Do whatever it takes to present the data to aid analysis and thinking.  — Edward Tufte

How do you create graphs like these if you don’t already have some ready-made cool dataviz tool?

You can run queries to wrangle the data to get the results. Often you want to present the data visually in pie charts, bubble charts, histograms and line graphs. If you have Tableau, Cognos, etc it’s easier to visualize. Otherwise, you’ll have to copy the results into google sheets or excel.   Cut and paste of the results to google sheets is difficult, due to formatting, header-row issues, etc.  However, Couchbase Query Workbench makes it easy. Next to the query results, we have a copy icon that copies the output into a tabular form that you can paste into spreadsheets such as Google Sheets, Excel, etc.  This facility is available in both query workbench and analytics query workbench.







Let’s look at some sample data and charts.

  1. Calculate the types of documents and their count.

Here’s the query on the travel-sample dataset shipped with Couchbase.  Click on the image to see the GIF animation.

Here’s the piechart created for the data. This can be easily customized for color, data display, various labels, and legends.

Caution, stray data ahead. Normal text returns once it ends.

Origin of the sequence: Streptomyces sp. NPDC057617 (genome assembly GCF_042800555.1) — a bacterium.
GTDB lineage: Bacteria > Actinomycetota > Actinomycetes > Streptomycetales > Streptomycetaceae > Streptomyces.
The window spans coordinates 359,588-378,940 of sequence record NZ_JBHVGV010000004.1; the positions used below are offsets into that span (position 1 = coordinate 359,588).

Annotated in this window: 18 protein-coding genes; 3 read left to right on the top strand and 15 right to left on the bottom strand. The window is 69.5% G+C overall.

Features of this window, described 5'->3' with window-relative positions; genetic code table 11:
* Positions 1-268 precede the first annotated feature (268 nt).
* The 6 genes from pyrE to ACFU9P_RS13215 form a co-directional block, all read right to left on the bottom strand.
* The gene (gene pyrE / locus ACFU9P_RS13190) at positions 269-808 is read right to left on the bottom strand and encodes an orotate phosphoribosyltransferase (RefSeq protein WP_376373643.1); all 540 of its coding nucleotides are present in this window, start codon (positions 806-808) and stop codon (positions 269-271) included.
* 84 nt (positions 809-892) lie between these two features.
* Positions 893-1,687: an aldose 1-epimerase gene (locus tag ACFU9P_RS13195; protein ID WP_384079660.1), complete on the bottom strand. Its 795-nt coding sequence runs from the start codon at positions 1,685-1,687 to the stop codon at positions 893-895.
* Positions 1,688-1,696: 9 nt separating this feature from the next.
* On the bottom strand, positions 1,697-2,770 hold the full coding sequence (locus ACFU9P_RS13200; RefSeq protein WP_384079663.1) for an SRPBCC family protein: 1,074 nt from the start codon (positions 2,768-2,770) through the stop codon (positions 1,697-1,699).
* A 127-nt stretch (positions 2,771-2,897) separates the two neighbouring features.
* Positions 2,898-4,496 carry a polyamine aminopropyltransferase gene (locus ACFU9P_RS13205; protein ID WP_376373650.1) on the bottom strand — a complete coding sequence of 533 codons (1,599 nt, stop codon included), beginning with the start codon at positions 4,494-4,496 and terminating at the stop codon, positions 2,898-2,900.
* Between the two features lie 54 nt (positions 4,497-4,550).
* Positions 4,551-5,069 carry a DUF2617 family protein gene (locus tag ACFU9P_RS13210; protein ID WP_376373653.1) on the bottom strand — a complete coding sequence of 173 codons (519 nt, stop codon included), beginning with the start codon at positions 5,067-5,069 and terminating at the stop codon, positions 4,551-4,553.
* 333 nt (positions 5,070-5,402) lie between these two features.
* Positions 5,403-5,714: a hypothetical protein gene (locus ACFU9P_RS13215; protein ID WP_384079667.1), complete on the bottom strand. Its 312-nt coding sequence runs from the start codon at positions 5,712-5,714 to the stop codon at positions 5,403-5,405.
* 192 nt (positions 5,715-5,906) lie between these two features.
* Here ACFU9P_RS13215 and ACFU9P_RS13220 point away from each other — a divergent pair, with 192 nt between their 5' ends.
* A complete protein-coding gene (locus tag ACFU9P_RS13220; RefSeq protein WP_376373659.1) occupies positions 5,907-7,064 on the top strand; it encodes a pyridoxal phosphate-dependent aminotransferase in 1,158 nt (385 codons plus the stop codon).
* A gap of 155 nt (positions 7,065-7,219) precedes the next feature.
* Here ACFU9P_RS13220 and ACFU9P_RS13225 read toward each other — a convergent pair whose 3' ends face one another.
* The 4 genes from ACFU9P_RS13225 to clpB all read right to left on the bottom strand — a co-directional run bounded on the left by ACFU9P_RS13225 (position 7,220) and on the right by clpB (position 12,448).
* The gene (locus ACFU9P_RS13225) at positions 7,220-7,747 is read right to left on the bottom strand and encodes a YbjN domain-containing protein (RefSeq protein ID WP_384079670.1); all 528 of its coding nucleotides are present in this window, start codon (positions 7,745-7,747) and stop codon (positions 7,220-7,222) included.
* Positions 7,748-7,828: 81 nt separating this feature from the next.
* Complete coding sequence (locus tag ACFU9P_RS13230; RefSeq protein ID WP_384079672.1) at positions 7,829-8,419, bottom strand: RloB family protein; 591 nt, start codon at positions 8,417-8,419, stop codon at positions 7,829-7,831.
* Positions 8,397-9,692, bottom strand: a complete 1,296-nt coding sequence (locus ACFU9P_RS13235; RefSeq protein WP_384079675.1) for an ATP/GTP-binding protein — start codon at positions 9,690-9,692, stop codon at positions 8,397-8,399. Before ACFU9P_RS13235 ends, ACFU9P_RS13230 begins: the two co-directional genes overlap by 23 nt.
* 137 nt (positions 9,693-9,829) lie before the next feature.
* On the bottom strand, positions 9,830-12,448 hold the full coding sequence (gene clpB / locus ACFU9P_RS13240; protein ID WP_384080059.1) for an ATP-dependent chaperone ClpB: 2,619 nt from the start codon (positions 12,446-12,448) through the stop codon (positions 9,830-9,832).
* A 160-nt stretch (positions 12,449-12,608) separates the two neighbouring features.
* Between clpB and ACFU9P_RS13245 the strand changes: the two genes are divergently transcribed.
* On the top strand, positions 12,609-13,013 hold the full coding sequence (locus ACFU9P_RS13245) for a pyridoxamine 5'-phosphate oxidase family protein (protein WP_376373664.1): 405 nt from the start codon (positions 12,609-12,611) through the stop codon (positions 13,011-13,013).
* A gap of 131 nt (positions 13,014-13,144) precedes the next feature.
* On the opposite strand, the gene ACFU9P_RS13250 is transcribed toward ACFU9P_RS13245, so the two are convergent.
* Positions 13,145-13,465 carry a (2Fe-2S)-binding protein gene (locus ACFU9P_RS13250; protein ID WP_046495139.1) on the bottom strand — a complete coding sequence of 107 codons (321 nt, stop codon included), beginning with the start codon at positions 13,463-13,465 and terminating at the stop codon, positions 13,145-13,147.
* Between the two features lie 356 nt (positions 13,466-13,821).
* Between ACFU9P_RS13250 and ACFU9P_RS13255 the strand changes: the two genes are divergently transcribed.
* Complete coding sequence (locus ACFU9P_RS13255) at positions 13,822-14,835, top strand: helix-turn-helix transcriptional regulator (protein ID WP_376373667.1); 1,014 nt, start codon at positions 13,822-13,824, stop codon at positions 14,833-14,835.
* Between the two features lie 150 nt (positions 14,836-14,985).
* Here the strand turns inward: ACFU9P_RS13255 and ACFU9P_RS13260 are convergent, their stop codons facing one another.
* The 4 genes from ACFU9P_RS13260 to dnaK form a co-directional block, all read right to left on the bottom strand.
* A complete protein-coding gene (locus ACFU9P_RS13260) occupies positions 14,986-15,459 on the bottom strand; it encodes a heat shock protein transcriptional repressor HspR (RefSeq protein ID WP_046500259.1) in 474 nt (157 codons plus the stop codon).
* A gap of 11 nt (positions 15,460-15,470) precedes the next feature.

Click on the image to see the GIF animation on how to get the results to google sheets to get the charts in a second.









2. Task:  Find the top 10 cities with the most number of hotels.


The only customization to the histogram here is to add the data labels to show the actual number of hotels.







2. Task:  Find the top 5 cities with the most number of hotels with “gardens” in the review

Simply choose the “Doughnut piechart” and add the labels.








6. Bubble charts require you to create the percentage value for each row. The window function RATIO_TO_REPORT() help you to do that easily.  Once you have your query, creating a bubble

Bubble chart showing avg rating by location, etc. The size of the bubble shows the %ge of hotels represented within the respective country.









This animated GIF shows how to create this chart.






7. Creating geo charts is pretty easy in google charts since it recognizes the countries and cities. You don’t need to deal with latlongs.

With the data above, simply paste into a google sheet and then create a geo chart. 








8. You can also create a geo chart with markers (proportional bubbles), again, using the RATIO_TO_REPORT() window functions.

You can also customize the charts to the region, for example, the United States.






Finally, the query to generate the first graphic of this blog:



Posted by Keshav Murthy

Keshav Murthy is a Vice President at Couchbase R&D. Previously, he was at MapR, IBM, Informix, Sybase, with more than 20 years of experience in database design & development. He lead the SQL and NoSQL R&D team at IBM Informix. He has received two President's Club awards at Couchbase, two Outstanding Technical Achievement Awards at IBM. Keshav has a bachelor's degree in Computer Science and Engineering from the University of Mysore, India, holds ten US patents and has three US patents pending.

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